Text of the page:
Anatomy & Physiology
Occupational & Environmental Medicine
Other Dermatologic Manifestations
Chondrodermatitis Nodularis Helicis
Chondrodermatitis nodularis helicis is a reactive phenomenon of the helix that results in the clinical appearance of an eroded papule along the helical rim or crus. Chronic trauma and resultant vasculitis are thought to be causative. The lesion is typically unilateral, located on the side of frequent pressure from phone usage or sleeping. The lesions are painful to the touch. Because chondrodermatitis nodularis helicis can clinically mimic nonmelanoma skin cancer, a biopsy is critical to distinguish the two. Effective treatment must both remove the abnormal tissue and decrease chronic pressure to prevent recurrence. Because the vasculitis extends deeply, an excision through cartilage is often necessary. Cryotherapy can also be used to destroy the abnormal tissue. Prevention of recurrence includes alternating sides during sleep and phone usage and/or the use of a custom pillow to decrease pressure on the affected area.
Vitiligo is a dermatologic condition characterized by patches of depigmentation on the skin in various patterns of presentation: the localized form affects only one area of skin, the generalized form affects many areas, and universal vitiligo affects the entire body. Although typically an isolated clinical finding, vitiligo can be associated with autoimmune disease, or it may be seen as part of a syndrome. The incidence of vitiligo is approximately 1% in the United States and up to 8% in India. It may appear at any age and occurs equally in men and women. Vitiligo can substantially impair a patient’s quality of life, because it is poorly understood and in some cultures is erroneously believed to be a sign of leprosy or sexually transmitted disease.
Treatment of vitiligo should be offered under the direction of a dermatologist, because the disease can be a challenge to manage. Camouflage is a useful adjunct to all treatments, and consultation with an aesthetician is worthwhile for patients. Light therapy has been shown to stimulate repigmentation in some cases, although at times it can cause increased pigmentation of surrounding normal skin, making the depigmented area more noticeable. High-potency topical steroids, topical nonsteroidal antiinflammatory drugs, and topical irritants have also been shown to promote repigmentation. In cases of severe refractory disease, depigmentation of uninvolved skin can be considered. Surgical treatment with grafting of pigmented skin has also been described.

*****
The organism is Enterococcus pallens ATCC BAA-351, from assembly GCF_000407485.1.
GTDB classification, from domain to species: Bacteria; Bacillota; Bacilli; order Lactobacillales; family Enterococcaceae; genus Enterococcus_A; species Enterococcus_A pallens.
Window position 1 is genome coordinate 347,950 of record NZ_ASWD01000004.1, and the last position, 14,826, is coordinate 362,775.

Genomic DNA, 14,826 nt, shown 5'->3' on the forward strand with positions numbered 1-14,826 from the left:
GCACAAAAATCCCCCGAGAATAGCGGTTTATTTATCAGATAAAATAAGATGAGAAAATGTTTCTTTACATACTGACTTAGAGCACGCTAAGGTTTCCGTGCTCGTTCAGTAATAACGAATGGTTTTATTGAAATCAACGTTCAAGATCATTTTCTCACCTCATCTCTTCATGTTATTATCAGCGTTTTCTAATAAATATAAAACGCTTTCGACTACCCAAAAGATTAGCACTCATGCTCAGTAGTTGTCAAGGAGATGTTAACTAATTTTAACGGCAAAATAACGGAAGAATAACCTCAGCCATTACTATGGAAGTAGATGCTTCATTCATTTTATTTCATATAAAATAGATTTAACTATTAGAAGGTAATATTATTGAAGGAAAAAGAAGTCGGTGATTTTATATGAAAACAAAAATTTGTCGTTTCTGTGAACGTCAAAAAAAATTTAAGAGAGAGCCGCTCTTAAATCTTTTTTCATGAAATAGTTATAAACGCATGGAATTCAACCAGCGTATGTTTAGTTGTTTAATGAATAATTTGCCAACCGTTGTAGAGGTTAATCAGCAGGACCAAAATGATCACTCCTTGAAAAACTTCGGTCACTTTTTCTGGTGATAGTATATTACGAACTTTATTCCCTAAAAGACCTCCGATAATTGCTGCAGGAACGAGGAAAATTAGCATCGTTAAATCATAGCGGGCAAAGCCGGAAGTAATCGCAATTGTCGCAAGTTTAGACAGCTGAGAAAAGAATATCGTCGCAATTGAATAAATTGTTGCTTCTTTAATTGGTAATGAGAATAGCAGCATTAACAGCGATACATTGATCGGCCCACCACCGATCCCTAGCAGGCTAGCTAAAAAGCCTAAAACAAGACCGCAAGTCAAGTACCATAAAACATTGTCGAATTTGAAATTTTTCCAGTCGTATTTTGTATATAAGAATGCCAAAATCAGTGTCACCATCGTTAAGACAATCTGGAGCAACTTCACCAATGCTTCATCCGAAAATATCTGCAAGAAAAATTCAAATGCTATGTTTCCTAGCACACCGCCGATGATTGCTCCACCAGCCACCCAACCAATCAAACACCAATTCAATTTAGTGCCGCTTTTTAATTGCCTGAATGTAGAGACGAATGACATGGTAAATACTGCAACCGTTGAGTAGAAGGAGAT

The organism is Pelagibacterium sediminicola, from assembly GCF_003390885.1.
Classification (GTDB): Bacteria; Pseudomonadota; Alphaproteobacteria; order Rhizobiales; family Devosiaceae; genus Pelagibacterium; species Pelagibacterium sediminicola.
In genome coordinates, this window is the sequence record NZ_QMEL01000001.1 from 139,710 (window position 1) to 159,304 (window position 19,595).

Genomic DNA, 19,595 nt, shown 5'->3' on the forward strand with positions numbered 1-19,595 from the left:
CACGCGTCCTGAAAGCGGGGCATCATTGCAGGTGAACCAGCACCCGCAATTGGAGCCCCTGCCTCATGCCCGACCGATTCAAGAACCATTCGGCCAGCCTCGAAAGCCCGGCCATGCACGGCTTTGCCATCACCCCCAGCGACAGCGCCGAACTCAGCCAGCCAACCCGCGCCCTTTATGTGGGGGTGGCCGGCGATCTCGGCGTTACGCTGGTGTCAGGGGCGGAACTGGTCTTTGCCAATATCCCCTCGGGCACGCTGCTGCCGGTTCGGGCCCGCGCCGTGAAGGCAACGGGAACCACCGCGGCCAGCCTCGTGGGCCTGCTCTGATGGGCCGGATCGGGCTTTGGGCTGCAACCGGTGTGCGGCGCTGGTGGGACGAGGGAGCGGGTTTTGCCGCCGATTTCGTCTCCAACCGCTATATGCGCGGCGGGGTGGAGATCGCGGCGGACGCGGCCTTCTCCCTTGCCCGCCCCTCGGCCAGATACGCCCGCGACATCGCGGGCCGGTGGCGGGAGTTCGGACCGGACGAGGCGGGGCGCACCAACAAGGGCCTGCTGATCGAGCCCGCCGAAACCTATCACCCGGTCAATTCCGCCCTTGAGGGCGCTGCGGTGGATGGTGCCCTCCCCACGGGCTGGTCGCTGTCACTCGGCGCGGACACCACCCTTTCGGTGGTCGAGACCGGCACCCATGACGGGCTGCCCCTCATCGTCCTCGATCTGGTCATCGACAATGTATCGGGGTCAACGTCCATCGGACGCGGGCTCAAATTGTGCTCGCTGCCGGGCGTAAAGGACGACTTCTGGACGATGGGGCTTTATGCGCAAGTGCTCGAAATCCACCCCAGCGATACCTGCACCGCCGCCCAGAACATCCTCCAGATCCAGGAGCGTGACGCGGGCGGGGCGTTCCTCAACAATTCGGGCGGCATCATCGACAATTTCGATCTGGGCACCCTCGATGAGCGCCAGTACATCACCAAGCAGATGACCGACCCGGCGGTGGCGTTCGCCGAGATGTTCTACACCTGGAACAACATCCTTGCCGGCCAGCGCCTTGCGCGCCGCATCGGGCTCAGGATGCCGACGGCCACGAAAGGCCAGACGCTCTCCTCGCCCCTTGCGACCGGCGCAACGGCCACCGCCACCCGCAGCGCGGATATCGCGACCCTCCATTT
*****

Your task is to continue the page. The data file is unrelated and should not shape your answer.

Seborrheic dermatitis is a common condition of the head and neck that manifests as scale with or without erythema of the scalp (dandruff), eyebrows, and central face. The pathologic role of the yeast Malassezia furfur is suspected, although the yeast can be found on normal skin as well. Low-potency steroids, alone or in combination with topical antifungals, are the most effective treatment modality. Steroidsparing calcineurin inhibitors and selenium sulfide have been demonstrated to be equally effective in some studies.
Stevens-Johnson syndrome is a severe cutaneous reaction to a drug or infectious trigger characterized by erythema and blistering of the skin and mucous membranes of less than 10% of body surface area. More severe cases, characterized by greater than 30% of body surface area, constitute toxic epidermal necrolysis, whereas cases of 10% to 30% involvement are considered Stevens-Johnson/toxic epidermal necrolysis overlap syndrome.
In adults, cases are usually drug induced, but pediatric cases may occur in response to an infection. A definitive cause cannot always be identified. Fever and malaise are commonly the first symptoms to appear, followed by cutaneous lesions and variable involvement of mucosae, including conjunctivitis, stomatitis, and balanitis.
Early diagnosis and identification of the offending agent is critical. Suspected medications should be stopped immediately. Common causes include sulfa antibiotics, allopurinol, and antiepileptics, although numerous medications have been associated with the disease. Supportive treatment in a burn unit is necessary in the event of significant desquamation. Ocular involvement should be managed by an ophthalmologist to minimize permanent sequelae. Likewise, genital disease should be guided by consultation with a gynecologist or urologist. Pulsed oral corticosteroids are given early in the course of disease, but their use after substantial desquamation has been associated with increased morbidity. Intravenous immunoglobulins have been shown to have an overall positive effect on the progression of disease.
Morphea (Including en Coup de Sabre)
Localized scleroderma, or morphea, is a focal scarring process of the skin and subcutaneous tissue. The en coup de sabre variant is characterized by an atrophic plaque of the central forehead and frontal scalp. The sclerosis may extend deeply into the muscle and bon
Source: Cummings Otolaryngology, 6E (2015)
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